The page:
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Common Name

Latin Name Family Country/Origin
Piper nigrum Piperaceae India

Pepper has earned its title as the King of all Spice. Pepper was mentioned in the Bible, and by Shakespeare. Pepper was worth more than its weight in gold and the quest for pepper led to the discovery of the New World. However, the history of black pepper began long before the Spice Trade.

Black pepper was used in ancient Egypt as part of the mummification process and was buried alongside Egyptian kings and queens. Black pepper has been enjoyed as a spice in India for more than 4,000 years and was common in both the Greek and Roman empires.

In ancient Greece, pepper was used as an offering to the Gods and even as currency. During Roman rule, the pepper trade began to flourish. By the 5th century, Alaric the Visigoth had conquered Rome and demanded almost one ton of pepper as ransom. The fall of Rome paved the way for the Persian and then the Arabs to take over the Spice Trade.

As the 11th century approached, the Italians had firm control of the pepper trade through the cities of Venice and Genoa. To break this Italian monopoly, Spain and Portugal began searching for a sea passage to India. This of course led to the discovery of North America and the chili pepper.

The Portuguese established a short lived monopoly on the pepper trade when they reached India in 1498 and established a blockade on the Arabian Sea. But it wasn't long before the Arabs and Italians were able to open up the trade routes once again and by the mid 17th century, the Portuguese had lost their monopoly to the Dutch and the English.

Historians write that pepper was used throughout the Middle Ages as a preservative and to improve the taste of spoiled meat, though it is likely that pepper was used mostly by the rich who could afford its exorbitant price.

Toward the end of the Middle Ages, as pepper prices decreased and supply increased, pepper became less of a luxury item and more of an everyday seasoning. Today pepper is still a highly valued commodity within the spice trade.

Pepper is actually the fruit of piper nigrum, a vine-like plant that belongs to the buttercup family and can reach heights of up to four meters. Unripe berries are picked when they are still green and then dried in the sun or by machine. Once dry the berry shrinks, hardens and darkens in color, developing the black, wrinkled outer layer characteristic of black peppercorns. If pepper berries are allowed to ripen before picking, they will lose most of their pungent and spicy flavor.

Purported Medicinal Qualities*

Pepper may be the king of the culinary spices, but it is also royally regarded for its reported medicinal properties. Pepper has been used as a medicine for thousands of years and is still be counted on today as a remedy for everything from digestive problems to low energy and toothaches. It is thought to slow the progress of prostate cancer.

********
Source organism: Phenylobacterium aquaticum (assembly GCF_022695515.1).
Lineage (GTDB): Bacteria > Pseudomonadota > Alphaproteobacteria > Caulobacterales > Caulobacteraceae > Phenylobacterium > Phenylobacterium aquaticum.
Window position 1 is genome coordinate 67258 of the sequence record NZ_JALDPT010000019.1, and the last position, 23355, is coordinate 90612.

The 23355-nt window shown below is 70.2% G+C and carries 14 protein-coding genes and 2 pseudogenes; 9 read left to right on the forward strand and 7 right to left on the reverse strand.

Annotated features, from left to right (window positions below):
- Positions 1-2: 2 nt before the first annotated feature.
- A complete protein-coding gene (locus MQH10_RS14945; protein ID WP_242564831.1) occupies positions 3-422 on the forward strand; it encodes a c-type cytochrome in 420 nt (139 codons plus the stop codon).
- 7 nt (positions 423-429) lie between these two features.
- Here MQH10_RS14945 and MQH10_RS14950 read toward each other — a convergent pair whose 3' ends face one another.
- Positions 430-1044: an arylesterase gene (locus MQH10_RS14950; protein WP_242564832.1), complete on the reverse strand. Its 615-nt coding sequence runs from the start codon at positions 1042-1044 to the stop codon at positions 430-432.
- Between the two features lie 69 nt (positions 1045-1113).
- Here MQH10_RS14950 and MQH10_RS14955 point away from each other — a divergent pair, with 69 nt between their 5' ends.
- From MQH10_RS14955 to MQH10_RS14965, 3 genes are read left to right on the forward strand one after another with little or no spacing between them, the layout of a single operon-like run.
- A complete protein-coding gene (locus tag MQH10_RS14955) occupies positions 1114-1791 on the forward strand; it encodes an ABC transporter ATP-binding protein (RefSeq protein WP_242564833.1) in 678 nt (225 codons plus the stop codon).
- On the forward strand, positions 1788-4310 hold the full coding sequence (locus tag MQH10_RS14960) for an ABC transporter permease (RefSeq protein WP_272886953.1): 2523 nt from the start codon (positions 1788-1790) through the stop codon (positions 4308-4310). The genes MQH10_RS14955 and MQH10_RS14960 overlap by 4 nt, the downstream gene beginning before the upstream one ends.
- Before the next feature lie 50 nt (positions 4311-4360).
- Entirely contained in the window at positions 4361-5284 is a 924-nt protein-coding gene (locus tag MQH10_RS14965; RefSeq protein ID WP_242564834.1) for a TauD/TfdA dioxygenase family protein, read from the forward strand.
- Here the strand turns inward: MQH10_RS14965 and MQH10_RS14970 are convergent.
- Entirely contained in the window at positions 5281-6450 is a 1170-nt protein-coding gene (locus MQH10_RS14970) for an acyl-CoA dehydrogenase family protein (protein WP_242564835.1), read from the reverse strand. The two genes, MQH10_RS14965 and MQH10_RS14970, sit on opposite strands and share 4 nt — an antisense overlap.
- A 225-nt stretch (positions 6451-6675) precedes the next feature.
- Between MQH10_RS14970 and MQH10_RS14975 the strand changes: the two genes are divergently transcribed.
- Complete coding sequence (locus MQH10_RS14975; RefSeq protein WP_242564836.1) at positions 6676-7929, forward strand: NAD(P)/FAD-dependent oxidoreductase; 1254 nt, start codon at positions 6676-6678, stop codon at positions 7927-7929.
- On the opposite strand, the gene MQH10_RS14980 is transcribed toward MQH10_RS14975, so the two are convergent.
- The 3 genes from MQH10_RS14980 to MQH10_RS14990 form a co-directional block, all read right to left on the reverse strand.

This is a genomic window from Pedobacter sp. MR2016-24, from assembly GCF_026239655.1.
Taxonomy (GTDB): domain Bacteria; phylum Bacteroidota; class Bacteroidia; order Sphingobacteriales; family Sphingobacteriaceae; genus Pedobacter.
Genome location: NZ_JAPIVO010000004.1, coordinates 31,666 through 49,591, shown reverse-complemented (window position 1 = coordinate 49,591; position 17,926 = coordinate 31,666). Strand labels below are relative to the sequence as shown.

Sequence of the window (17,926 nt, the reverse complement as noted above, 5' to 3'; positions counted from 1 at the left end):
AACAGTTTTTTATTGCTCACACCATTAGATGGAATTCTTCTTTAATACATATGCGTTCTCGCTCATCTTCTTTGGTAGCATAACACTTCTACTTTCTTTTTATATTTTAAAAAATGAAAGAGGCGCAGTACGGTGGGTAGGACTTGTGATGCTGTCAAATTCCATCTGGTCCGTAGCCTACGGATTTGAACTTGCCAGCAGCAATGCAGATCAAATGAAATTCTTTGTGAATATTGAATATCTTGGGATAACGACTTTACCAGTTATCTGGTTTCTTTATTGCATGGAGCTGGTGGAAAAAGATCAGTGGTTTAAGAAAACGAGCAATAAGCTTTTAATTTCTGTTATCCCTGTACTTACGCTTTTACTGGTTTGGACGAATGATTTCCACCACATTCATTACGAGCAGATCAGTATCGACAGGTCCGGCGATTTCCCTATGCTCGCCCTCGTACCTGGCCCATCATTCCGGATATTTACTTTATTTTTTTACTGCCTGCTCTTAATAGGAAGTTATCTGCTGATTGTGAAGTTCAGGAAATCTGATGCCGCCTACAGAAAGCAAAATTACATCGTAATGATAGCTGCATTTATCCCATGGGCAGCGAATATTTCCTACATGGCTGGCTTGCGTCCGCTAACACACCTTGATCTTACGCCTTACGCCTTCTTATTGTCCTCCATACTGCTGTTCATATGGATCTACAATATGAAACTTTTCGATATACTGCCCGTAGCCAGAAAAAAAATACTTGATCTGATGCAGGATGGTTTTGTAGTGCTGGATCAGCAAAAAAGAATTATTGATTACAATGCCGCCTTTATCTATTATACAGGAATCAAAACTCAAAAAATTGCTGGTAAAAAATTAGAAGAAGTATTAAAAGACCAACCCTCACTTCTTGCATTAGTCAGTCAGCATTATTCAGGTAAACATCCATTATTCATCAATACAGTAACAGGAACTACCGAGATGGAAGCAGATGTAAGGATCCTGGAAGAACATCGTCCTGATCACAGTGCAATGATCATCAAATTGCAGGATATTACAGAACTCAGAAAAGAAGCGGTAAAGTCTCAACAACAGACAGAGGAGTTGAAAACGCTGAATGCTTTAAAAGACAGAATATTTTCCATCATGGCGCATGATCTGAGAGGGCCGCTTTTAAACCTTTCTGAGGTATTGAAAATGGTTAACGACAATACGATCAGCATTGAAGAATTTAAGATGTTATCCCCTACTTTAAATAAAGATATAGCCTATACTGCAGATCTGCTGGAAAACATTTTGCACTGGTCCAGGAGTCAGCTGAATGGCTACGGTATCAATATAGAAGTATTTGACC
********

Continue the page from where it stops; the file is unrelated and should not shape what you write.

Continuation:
Historically, black pepper has been used to:

  • Aid digestion
  • Reduce bacteria
  • Reduce fungus
  • As an anti-oxidant
  • Increase pirspiration
  • Increase wright loss
  • As a diuretic
  • Relieve nausea
  • Lower blood pressure
  • Prevent or reduce osteoporosis
  • Stimulate the appetite
  • Relive cough and cold symptoms
  • As a source of vitamin C

*Always check with your healthcare provider before consuming, inhaling or otherwise ingesting any non-prescription or prescription natural or homeopathic substance or pharmaceutical. is not recommending, suggesting, inferring or otherwise endorsing the use of any herb or spice as a medication.

Culinary/Suggested Use

Freshly ground pepper will enhance almost any savory dish. It should be added immediately before serving to maintain its intense flavor and aroma. Whole peppercorns should be purchased and ground directly on or into the dish. Pre-ground pepper has a much duller flavor than freshly ground pepper and will lose its aroma relatively quickly. Pepper, whether whole or ground, should be kept in a cool, dark place.  Food for thought:

  • Crack whole peppercorns with the side of a large knife and rub onto ribs, steak, or lamb
  • Add pepper to gingerbread and other ginger flavored cookies or cakes
  • Add ground or cracked peppercorns to marinades, sauces, soups or stocks
  • For a light salad dressing, add cracked pepper and lemon juice to olive oil
  • Add cracked peppercorns, balsamic glaze and a touch of parmesan cheese to the top of grilled steal before serving - easy and elegant
  • Sprinkle whole or sliced strawberries with balsamic vinegar, dust with brown sugar and some fresh-ground black peppercorns.


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